The student stereotype for creating a mess is under threat. A group of international (Erasmus) students see nothing but potential for Tarlabaşı’s chaotic crumbling backstreets. For their show, Division Unfolded: Tarlabaşı Intervention, they have turned a ruined building into their own private exhibition space.
“It was just full of crap when we came here,” says Alex Yair Von Pentz, an Erasmus student from Italy. A month ago, he and his fellow students were wondering the streets of Tarlabaşı, when they came across a crumbling pile on Eski Ҫeşme Sokak. There are no windows or doors, and the whole building looks like it’s close to collapse.
“These empty buildings were once full of life,” agrees Francesco Lupo, another of the exhibiting artists. “We want to bring people to Tarlabaşı, and challenge them to think about what the place means, and how much better it could be. It’s about creating a community.”
Division Unfolded is a collection of paintings, sculptures, photos and installations. The surroundings are incorporated into the exhibition so that the building itself becomes part of the artwork. The show is only on for one day, but there are crowds of young people; both students from all over the world and Turkish people.
Describing his work entitled “The Head of the Field”, Von Pentz says “I wanted to give a vision of Tarlabaşı in the future. People will forget about building, and instead grow plants and create parks.” His work is a projection in which his model of the city (created out of polystyrene and brick) sits below a floating shelf upon which plant shoots emerge.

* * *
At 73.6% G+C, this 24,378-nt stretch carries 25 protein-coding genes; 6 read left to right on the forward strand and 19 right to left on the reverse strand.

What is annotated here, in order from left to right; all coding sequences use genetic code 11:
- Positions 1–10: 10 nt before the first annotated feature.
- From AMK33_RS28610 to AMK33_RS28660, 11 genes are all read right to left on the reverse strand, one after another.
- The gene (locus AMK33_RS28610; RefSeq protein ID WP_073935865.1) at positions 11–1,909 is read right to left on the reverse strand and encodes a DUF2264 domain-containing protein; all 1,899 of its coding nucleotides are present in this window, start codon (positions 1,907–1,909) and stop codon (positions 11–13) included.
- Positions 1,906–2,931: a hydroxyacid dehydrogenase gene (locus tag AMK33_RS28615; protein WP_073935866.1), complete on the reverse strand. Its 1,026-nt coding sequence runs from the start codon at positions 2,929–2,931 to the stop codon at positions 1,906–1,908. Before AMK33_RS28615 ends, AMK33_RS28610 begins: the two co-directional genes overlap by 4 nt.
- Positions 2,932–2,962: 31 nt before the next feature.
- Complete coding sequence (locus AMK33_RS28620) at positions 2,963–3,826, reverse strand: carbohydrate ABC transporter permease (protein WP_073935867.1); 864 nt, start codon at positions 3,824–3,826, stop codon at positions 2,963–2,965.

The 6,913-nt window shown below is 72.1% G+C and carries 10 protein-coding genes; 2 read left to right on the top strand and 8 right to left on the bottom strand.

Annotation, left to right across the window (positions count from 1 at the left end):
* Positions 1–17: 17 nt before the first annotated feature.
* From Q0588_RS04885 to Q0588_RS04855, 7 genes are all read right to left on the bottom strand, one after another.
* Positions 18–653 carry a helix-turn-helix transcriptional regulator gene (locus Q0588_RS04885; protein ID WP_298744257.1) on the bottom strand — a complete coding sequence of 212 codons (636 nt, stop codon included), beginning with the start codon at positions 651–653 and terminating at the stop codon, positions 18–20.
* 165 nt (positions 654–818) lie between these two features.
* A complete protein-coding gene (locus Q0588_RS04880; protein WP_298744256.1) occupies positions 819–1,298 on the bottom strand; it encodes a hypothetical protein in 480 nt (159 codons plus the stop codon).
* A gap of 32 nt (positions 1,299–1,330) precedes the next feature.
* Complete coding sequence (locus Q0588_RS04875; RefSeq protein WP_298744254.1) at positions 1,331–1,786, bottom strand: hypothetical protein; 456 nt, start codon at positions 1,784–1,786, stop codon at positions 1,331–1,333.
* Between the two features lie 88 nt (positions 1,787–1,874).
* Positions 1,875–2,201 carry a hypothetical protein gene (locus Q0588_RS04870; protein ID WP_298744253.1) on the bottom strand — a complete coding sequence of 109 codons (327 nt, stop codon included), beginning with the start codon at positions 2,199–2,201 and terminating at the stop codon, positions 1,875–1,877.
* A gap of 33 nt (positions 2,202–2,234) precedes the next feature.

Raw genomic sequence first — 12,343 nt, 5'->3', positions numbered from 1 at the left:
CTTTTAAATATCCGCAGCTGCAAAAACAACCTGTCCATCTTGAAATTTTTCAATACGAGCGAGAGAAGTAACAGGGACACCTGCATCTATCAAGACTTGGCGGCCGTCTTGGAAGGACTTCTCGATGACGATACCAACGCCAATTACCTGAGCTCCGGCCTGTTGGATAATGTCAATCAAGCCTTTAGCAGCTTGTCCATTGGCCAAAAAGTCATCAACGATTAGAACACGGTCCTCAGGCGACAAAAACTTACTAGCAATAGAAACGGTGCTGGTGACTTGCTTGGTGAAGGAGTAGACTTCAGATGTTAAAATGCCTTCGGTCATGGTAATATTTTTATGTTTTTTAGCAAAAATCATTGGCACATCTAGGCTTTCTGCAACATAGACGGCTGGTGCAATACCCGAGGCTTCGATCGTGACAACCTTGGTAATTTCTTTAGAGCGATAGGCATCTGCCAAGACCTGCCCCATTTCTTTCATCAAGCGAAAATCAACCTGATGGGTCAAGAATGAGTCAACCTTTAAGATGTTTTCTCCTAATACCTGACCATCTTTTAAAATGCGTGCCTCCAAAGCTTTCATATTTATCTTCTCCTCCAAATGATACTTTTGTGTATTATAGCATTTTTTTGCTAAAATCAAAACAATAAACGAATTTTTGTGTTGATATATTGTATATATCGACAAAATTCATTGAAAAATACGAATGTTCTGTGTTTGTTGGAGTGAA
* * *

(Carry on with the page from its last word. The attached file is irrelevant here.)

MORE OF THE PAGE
In some cases, the building is the artwork. Young German artist and photographer Kathrin Sohlbach has preserved some of the rubble and rubbish the students cleared by covering it in plaster. Then, for a separate work, she has hung sheets of leather (that look like skin), again taking what was found from the rubbish in the building.
This site-specific installation embodied the dilapidation of the building, asking the viewer to reconsider the nature of architectural decay.
On another floor, Silva Albertini’s “Tarlabaşı Hope” is an intricate representation of Tarlabaşı made from wire. Below are large shards of broken glass, set in a specially prepared ‘ledge’ of candle wax. As the candles burn the glass collapses, which, Albertini says, represents the destruction that has been taking place in Tarlabaşı over the years.
Overall, the work is evocative and each of the (ten) exhibiting artists offer intelligent artistic statements within a space that is certainly unique. It’s a pity the show is only on for one day; but then perhaps this is a statement in itself about the natural entropy of Tarlabaşı.
After the project, Italian artist Francesco Lupo destroys a piece of art in the dilapidated Istanbul neighbourhood of Tarlabaşı (10 June)